Kern said that while the orchestra thought about any perceived social stigmas about marijuana, the decision to move forward was easy. “I don’t think you take a step like this without thinking about it,” he said. “We’re not endorsing marijuana use, we’re accepting support from the cannabis industry, which is absolutely legit, the same as alcohol. I don’t know how many states legalized medicinal marijuana; two states legalized recreational marijuana, and I don’t think any performing arts organization can turn away any legitimate supporters.” (It’s 22 states and the District of Columbia.)

Fundraisers have to be careful when asking for donations from potential donors who have consumed marijuana. These donors should be treated with the same care as donors who have imbibed alcohol.

“The AFP Code — and general common decency and sense — dictates that fundraisers should not take advantage of someone who is vulnerable to impairment, whether it be from alcohol, legal marijuana or other substances,” said Jay Love, chair of the Ethics Committee for the Association of Fundraising Professionals (AFP). “It’s a form of exploitation, which the Code explicitly prohibits. Given the changing politics of marijuana, it’s something fundraisers need to be aware of.”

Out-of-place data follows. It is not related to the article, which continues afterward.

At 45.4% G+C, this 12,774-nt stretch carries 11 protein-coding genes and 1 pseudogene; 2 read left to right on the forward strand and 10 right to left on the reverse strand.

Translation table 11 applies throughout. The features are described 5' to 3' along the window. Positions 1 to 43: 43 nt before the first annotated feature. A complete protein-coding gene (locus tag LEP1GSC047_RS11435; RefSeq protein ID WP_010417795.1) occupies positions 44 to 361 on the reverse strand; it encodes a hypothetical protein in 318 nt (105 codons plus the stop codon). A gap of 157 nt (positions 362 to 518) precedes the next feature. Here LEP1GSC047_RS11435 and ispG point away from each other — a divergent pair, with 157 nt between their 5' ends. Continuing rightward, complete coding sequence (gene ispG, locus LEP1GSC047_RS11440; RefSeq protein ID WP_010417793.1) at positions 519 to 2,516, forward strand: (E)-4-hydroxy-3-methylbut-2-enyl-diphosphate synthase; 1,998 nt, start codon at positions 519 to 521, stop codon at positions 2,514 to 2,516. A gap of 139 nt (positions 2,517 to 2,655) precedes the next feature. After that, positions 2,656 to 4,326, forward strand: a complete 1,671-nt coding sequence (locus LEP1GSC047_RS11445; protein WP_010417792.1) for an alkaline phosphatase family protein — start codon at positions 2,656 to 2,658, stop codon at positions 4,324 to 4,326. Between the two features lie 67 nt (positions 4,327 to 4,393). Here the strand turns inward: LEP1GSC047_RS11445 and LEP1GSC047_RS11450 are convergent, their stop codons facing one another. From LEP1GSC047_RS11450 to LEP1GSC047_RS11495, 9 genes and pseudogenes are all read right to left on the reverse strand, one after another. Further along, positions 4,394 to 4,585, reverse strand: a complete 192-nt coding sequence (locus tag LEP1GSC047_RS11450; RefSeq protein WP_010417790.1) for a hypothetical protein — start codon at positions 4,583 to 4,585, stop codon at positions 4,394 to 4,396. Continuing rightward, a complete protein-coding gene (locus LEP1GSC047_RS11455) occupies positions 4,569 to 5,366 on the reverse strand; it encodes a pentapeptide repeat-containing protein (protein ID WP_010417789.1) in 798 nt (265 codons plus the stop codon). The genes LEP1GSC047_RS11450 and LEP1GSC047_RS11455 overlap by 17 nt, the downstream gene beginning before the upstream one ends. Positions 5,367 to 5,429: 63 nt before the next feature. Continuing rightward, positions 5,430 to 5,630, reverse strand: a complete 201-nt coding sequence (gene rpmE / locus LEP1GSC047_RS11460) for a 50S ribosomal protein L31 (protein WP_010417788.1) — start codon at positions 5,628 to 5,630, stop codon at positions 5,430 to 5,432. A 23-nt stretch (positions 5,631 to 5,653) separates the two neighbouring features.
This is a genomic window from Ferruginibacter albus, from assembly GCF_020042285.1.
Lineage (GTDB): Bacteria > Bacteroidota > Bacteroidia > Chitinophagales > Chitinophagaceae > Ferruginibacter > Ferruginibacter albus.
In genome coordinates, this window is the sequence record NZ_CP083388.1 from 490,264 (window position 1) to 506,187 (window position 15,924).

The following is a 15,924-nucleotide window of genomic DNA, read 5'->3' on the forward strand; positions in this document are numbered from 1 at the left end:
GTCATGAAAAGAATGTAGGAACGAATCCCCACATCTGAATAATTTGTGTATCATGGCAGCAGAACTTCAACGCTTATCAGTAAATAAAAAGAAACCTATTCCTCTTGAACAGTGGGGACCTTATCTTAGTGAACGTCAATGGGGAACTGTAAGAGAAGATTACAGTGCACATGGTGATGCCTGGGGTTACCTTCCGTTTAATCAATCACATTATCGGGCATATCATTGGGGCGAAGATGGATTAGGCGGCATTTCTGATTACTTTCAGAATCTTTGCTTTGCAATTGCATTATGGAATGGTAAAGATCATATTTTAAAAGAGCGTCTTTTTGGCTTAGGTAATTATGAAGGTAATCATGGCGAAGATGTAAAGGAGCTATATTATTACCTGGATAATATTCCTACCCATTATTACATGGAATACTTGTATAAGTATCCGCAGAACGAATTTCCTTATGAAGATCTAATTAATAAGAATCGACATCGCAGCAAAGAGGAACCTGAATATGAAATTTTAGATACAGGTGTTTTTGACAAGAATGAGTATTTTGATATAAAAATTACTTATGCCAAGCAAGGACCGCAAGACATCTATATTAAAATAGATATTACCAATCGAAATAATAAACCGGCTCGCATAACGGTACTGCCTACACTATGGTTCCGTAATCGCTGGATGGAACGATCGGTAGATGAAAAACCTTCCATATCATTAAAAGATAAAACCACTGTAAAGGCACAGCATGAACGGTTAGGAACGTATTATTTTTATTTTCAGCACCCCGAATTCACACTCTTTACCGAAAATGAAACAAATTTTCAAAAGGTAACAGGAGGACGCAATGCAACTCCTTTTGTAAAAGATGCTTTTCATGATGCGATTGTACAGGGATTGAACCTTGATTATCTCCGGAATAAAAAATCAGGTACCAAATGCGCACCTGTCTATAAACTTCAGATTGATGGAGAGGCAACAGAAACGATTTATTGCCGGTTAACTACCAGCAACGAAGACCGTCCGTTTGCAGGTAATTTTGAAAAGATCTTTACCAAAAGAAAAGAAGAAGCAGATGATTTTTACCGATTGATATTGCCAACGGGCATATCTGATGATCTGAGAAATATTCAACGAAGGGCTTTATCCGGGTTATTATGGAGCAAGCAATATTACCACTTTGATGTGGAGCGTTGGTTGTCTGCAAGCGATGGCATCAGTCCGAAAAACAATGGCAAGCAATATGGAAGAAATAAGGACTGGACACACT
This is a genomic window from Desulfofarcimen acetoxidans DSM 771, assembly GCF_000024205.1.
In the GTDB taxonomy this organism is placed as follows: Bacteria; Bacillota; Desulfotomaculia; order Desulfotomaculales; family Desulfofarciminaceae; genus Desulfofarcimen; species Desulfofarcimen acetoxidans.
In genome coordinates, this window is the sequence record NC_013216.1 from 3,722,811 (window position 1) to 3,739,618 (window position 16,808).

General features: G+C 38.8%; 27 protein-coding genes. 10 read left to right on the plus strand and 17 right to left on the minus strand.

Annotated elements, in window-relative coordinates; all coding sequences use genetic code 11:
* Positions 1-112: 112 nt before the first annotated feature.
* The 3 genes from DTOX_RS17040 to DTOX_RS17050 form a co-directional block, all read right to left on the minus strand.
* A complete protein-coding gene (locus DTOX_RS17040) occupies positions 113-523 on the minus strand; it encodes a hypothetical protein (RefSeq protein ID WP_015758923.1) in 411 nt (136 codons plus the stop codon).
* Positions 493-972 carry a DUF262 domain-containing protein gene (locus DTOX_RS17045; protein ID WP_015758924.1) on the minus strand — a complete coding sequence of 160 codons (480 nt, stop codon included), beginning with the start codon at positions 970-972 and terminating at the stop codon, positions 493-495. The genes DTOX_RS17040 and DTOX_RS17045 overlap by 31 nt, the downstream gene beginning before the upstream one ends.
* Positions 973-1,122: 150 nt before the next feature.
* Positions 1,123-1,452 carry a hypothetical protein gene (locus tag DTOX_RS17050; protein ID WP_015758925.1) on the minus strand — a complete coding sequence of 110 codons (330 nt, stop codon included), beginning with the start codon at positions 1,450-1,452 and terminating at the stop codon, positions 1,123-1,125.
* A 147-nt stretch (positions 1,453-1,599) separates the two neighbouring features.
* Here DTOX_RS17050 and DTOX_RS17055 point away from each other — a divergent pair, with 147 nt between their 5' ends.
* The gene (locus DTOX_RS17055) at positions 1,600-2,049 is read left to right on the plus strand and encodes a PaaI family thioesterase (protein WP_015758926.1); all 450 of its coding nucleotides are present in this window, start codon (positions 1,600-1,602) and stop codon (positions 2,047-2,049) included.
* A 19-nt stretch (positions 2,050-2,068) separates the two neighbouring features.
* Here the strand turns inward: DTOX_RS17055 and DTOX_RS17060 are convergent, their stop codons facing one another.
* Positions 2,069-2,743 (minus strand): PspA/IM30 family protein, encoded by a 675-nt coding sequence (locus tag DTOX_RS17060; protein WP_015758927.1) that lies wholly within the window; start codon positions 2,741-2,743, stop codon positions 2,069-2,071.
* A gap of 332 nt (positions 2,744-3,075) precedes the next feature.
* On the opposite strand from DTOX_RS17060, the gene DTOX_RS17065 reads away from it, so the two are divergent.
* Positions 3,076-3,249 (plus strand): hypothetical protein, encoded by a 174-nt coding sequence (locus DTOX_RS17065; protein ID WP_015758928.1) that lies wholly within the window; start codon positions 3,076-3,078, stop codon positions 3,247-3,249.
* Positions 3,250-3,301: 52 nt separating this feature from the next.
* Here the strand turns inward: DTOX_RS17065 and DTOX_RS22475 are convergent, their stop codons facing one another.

Requests for follow-up on the ethics of fundraising for the High Note Series were not returned by a CSO spokesperson.

The CSO has struggled in recent years with declining revenue and a recent board shakeup because of budgetary and salary issues. According to its 2012 Form 990, the orchestra had a net loss of $788,069. The year before, revenue less expenses was a loss of $227,143.

“The symphony about two-and-a-half years ago saw the vast bulk of community trustees leave and take their support with them,” said Kern. He said the CSO is using the exodus as an opportunity “to reinvigorate (the orchestra) by extending the reach of the symphony, no longer positioning it as an elitist organization supported by few.”